One of the invaders was also reportedly a special effects technician working for the show at the time, Greg R. Stone.

The resulting, profanity-laden video features “Captain Stone” donning the classic red and black Starfleet command uniform and taking the cameraman around to various Enterprise sets, including the transporter room, Dr. Beverly Crusher’s office, the engineering room, and a conference room. Stone can be seen operating various control panels, doors and “touchscreen” displays around the ship. But he doesn’t quite have the grace or skill of a real Starfleet officer – instead, he clumsily knocks props over, gets doors stuck, even breaks one of the surgical beds in the sick bay.

The break-in had real consequences. The pair caused real damage to the props, and caused Paramount to revise their hiring practices to screen out fans.

Founder’s Mutation.

Treachery, Faith and the Great River is also notable for bringing the Dominion War back into focus and consciously advancing the status quo through a number of key plot and thematic revelations that are very clearly designed to move Deep Space Nine closer to the finale. One of the big issues with the sixth season was a sense that the narrative stalled after the climax of Sacrifice of Angels, that there was no clear sense of forward momentum as the front lines of the Dominion War moved away from Deep Space Nine in the final two-thirds of the season.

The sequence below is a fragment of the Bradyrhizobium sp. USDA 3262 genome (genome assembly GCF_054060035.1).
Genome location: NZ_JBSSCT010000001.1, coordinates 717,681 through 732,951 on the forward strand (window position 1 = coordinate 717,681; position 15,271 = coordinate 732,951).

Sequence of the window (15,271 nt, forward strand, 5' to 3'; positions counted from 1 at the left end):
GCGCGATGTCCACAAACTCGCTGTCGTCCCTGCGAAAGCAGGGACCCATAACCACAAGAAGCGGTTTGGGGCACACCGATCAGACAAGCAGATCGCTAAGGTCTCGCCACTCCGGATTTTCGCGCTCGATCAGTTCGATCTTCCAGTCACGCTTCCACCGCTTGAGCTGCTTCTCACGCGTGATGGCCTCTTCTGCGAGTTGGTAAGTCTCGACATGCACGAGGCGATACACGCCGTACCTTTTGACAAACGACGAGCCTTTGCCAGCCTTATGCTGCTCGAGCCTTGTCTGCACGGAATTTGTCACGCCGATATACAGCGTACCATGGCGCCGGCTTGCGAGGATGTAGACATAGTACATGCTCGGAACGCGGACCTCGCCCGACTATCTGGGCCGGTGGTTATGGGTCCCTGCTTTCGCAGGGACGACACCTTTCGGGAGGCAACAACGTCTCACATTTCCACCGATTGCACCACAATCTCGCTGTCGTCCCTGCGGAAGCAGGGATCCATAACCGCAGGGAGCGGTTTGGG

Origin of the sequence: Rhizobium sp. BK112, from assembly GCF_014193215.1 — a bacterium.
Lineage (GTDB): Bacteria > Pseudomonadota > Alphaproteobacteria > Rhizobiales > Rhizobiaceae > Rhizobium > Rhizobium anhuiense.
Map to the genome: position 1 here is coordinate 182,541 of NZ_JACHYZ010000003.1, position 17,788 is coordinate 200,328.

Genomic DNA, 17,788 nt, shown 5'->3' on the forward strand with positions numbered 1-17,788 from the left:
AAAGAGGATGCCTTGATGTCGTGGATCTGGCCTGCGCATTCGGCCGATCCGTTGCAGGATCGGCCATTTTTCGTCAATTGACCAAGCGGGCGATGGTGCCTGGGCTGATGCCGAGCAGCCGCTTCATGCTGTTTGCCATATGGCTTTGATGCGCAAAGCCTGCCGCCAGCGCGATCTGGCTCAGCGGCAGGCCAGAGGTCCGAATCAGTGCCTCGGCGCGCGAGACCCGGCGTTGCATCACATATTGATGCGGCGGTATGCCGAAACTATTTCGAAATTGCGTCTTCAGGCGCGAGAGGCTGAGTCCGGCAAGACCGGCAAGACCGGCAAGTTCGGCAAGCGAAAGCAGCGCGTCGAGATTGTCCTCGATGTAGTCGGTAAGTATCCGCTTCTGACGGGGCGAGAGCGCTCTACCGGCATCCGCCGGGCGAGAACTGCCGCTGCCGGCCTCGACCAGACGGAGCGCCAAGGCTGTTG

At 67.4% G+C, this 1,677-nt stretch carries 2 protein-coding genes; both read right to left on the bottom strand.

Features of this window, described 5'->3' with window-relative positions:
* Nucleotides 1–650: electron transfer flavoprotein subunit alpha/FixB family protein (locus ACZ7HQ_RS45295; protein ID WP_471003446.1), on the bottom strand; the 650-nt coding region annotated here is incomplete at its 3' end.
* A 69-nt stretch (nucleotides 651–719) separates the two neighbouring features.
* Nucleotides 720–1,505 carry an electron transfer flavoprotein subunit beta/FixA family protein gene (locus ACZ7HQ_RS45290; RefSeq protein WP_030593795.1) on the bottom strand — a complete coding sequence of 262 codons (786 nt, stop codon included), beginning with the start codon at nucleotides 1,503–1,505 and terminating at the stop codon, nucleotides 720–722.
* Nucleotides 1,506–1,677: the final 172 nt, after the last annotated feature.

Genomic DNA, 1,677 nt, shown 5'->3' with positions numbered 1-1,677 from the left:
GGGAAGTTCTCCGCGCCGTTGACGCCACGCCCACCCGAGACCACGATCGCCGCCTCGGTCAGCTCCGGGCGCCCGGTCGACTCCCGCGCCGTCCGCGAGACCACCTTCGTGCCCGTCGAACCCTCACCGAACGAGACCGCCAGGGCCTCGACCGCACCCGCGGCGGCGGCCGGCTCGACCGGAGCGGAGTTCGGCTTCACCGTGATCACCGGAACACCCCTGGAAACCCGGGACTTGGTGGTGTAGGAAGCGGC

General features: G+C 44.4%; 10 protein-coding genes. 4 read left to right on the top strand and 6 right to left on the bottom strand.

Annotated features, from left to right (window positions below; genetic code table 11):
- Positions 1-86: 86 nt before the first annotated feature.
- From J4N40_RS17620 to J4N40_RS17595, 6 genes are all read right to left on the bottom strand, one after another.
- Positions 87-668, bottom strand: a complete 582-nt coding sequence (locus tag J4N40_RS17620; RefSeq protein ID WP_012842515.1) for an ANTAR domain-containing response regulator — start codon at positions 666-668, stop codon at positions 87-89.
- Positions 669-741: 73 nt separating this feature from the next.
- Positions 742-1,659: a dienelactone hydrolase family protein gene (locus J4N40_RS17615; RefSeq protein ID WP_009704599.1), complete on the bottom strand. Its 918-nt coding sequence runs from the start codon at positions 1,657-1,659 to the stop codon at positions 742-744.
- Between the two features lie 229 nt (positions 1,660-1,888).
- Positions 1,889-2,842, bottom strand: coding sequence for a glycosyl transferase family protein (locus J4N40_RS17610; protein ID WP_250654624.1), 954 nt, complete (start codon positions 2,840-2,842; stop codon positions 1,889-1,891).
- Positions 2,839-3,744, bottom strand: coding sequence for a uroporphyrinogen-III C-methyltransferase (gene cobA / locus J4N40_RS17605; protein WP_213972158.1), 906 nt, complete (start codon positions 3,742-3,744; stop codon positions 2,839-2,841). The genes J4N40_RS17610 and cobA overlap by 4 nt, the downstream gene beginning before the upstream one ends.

After all, large portions of the recurring cast disappeared for extended periods of time in the sixth season. Garak did not appear between Sacrifice of Angels and In the Pale Moonlight. Martok did not appear between You Are Cordially Invited… and Tears of the Prophets. Although hallucinations and holographic stand-ins made appearances, Weyoun and Damar were entirely absent between Statistical Probabilities and Tears of the Prophets. While there were episodes acknowledging the war, like Honour Among Thieves or Valiant, they often felt at a remove.

Explosive drama.

In an interview with Cinefantastique, Ira Behr acknowledged that the production of Treachery, Faith and the Great River was intended to bring the Dominion War back into focus: